Meet Our New RISE Director

August 11, 2022

The bonds formed at RISE Orientation continue throughout law school. During the 2022 Commencement celebrations, the RISE fellows who first came to campus in 2019 reconnected at a reception.

RISE, a program that helps incoming students from backgrounds underrepresented in law schools and the legal profession thrive at Georgetown Law and later succeed in their legal careers, has a new leader.

Photo of Itunu Sofidiya on the Georgetown Law campus

Itunu Sofidiya, the first full-time director for RISE

Itunu Sofidiya, who until this spring was a reference librarian and adjunct professor of legal research, takes over this fall as RISE’s first-ever full-time director. A graduate of the Thurgood Marshall School of Law, Sofidiya, who also holds a Masters of Library Science from Texas Woman’s University, has practiced law in a variety of settings, including working on immigration, capital punishment and domestic violence cases. She will continue to teach at the Charles Hamilton Houston Pre-Law Institute.

Founded in 2018, RISE has quickly become one of the Law Center’s flagship programs, and is preparing to welcome its fifth cohort next week. At 120 first-year J.D. students, the 2022 entering RISE class is the largest group of fellows yet. The RISE fellows will begin their law school experience with a pre-orientation week that includes a healthy mix of academic skills and community building. Over the next three years, RISE events and programming will help the fellows support each other and nurture the bonds they first made at their pre-orientation.

We talked with Sofidiya about how she found her own path through law school and into her career, and the advice she hopes to share with the RISE fellows she’s about to meet.

What made you want to go into law in the first place?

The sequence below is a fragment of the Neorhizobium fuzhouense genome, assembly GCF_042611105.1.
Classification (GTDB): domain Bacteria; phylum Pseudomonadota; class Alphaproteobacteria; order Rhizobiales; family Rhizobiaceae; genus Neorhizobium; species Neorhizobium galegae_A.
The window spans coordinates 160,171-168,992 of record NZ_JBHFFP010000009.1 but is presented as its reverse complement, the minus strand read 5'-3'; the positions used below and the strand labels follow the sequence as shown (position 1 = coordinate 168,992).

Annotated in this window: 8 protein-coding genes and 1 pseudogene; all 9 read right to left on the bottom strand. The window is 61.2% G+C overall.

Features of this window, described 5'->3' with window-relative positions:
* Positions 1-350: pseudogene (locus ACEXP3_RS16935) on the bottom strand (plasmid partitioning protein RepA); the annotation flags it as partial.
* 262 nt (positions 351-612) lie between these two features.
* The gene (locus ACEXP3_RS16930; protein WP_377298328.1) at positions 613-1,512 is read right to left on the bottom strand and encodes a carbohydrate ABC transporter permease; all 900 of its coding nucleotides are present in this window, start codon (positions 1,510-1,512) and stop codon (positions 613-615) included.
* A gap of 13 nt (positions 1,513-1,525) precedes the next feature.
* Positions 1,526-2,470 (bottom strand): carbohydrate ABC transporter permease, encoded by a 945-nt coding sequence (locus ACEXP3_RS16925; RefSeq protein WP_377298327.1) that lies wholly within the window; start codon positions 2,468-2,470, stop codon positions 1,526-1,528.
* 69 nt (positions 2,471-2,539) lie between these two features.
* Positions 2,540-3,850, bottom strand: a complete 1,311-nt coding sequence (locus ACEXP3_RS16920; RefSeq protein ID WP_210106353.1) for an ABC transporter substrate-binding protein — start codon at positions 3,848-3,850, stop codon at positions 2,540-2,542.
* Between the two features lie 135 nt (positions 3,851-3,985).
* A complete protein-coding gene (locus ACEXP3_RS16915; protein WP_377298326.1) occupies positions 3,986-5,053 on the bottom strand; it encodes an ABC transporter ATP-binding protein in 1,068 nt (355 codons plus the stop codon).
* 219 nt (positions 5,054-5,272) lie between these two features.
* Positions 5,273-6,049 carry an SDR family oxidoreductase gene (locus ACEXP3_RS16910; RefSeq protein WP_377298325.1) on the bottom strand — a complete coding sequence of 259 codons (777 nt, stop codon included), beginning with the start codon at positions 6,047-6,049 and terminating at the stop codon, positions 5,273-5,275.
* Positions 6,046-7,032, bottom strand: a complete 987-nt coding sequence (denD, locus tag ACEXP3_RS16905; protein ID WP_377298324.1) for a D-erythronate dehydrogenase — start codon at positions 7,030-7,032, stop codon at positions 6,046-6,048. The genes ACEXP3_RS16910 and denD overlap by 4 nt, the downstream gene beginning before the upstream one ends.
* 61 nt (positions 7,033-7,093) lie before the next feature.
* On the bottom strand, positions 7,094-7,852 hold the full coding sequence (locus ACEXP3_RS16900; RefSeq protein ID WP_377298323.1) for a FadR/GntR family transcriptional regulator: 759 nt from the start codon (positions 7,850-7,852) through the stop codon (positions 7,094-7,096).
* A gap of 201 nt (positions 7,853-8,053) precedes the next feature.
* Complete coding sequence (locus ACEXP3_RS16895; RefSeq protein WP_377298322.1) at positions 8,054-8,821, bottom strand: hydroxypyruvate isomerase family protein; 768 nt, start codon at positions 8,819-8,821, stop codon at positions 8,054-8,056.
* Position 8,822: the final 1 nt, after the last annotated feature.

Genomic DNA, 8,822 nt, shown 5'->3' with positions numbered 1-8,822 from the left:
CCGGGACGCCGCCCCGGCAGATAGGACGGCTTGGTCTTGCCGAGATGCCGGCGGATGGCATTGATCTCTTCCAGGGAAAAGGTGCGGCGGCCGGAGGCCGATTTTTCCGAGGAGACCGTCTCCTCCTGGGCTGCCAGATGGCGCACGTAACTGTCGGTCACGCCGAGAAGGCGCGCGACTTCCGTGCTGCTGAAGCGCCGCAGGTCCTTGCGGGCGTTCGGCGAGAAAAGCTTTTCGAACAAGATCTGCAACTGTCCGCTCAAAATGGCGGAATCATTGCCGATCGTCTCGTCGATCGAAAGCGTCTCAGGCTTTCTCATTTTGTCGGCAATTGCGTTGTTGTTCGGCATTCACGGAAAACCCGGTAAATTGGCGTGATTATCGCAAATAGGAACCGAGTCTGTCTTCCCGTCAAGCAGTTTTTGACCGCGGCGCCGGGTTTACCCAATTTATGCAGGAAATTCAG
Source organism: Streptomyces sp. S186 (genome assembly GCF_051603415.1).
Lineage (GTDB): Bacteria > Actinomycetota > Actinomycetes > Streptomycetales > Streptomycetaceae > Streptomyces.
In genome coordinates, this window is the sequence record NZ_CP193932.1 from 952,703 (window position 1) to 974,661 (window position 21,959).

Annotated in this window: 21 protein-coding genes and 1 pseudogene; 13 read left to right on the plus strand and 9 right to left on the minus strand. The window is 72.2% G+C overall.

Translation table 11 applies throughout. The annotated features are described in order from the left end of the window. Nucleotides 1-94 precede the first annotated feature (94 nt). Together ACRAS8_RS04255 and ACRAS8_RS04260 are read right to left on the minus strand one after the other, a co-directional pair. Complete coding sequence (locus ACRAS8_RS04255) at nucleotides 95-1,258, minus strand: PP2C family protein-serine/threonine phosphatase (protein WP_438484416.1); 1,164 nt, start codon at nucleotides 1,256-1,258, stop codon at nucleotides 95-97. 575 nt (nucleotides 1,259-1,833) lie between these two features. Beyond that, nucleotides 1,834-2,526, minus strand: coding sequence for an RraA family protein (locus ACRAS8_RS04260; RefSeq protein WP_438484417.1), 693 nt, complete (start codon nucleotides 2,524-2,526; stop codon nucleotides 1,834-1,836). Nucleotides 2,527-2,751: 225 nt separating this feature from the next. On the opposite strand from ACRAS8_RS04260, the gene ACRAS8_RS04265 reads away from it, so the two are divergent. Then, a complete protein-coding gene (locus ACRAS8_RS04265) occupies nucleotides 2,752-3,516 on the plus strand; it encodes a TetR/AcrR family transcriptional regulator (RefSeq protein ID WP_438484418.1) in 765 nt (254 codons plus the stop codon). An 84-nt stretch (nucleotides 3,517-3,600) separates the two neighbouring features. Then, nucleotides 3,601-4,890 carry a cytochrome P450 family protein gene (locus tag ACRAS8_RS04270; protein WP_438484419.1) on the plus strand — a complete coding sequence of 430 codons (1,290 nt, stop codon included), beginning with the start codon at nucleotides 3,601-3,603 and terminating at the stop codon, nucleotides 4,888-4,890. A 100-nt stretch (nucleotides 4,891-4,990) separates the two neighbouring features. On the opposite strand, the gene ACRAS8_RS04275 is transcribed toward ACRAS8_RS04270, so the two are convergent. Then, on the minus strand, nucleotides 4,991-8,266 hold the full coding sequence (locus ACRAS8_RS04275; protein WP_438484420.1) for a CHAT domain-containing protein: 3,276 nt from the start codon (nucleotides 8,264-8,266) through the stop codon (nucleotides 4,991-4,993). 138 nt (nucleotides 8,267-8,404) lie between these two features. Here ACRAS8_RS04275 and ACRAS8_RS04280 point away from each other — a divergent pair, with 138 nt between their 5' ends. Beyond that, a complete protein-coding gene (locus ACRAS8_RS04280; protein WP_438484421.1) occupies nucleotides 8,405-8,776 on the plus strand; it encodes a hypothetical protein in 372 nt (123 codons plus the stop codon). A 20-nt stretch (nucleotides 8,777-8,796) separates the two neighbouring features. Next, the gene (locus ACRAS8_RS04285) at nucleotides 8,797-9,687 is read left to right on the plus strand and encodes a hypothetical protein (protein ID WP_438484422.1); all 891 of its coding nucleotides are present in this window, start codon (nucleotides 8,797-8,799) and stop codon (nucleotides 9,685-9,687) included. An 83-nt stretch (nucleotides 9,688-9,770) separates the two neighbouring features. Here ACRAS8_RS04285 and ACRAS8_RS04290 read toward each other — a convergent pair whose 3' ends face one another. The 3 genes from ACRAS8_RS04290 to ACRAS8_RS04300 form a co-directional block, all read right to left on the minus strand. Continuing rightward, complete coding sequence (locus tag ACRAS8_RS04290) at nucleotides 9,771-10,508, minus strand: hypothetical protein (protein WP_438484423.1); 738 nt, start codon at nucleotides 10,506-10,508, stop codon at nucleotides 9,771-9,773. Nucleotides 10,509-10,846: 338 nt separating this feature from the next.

I was about four years old, and my dad was watching a PBS special on Thurgood Marshall, and I just remember thinking what he did was very important. He was the catalyst for changing the world as they knew it, and I thought, I want to help people in that way. I want to help a lot of people at once.

Thinking back, what are some things you wish you’d known when you were starting law school?

I knew nothing. I always knew I wanted to be a lawyer, but I don’t have any other attorneys in my family. I kind of stumbled into it. That’s why whenever I meet someone who says they are even remotely interested in being a lawyer, I tell them everything that I should have known.

Not forgetting who you are as a person is probably the biggest part, because we can lose ourselves trying to become what we think a lawyer should look like or be like. Stay grounded and remember who you are throughout the process. And ask questions! Don’t be shy and don’t be afraid. There are no dumb questions.

Was there a moment in law school that helped you learn these lessons?

Yes. I had a professor who, if you didn’t do well on your first exam, you had to come in and speak to him. So we had a midterm and my grade wasn’t good, and I remember thinking, “Oh my gosh, he’s Nigerian and I’m Nigerian, I’m so embarrassed.” But the fact that he made me come to meet with him changed my life completely.

He asked me, “You’re staying up late to do your reading, but at midnight, are you learning anything?’’ And I realized, I’m not a night person! I can’t stay up all night studying.

I was so grateful, because once he said it, it changed everything. My grades went from the bottom to the top of the class. It wasn’t that it was easy, but it became easier. Because now I understood that you have to work your program.

You’re already familiar with the Georgetown Law community. What do you think makes this place special, or different from other places you’ve studied or worked?

At Georgetown, the opportunities are endless. That’s why RISE is so important to me. We get to let people know about all the resources here that other places don’t have. You have everything at your fingertips – it’s just a matter of someone telling you, just touch it! We’ve had students interviewing Supreme Court justices. You have access now. If you can think it or dream it, you can actually achieve it.